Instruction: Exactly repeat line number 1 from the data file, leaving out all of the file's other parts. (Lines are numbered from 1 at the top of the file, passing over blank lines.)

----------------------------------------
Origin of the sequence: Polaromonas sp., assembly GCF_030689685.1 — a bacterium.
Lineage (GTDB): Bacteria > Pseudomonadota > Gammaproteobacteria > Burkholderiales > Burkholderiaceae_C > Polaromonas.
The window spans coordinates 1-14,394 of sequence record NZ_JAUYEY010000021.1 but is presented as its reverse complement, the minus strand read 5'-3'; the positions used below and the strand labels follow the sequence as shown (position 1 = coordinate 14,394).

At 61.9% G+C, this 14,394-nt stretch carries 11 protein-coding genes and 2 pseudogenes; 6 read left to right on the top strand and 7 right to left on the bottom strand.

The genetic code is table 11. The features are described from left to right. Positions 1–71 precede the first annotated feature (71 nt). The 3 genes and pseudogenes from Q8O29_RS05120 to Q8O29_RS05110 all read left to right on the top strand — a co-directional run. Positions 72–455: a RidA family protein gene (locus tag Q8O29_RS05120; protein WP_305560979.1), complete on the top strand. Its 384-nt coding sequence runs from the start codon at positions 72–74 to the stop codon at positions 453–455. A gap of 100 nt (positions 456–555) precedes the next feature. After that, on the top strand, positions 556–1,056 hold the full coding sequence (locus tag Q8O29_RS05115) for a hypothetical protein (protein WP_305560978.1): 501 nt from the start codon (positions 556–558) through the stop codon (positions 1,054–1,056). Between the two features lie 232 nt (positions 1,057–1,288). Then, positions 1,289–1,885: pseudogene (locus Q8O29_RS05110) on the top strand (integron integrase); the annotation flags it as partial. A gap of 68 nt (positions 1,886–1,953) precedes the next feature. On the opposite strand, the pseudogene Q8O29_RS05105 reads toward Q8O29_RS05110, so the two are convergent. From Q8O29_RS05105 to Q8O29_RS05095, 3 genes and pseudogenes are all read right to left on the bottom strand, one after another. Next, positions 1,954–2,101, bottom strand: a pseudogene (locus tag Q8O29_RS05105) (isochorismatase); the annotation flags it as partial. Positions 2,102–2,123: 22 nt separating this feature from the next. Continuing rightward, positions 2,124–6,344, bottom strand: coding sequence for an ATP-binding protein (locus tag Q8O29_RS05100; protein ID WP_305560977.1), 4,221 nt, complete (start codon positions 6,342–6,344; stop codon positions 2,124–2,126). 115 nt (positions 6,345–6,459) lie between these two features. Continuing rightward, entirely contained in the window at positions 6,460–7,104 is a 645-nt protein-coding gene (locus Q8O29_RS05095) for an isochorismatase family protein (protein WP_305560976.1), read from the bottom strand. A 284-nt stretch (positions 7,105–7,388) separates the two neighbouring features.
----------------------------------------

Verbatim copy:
Origin of the sequence: Polaromonas sp., assembly GCF_030689685.1 — a bacterium.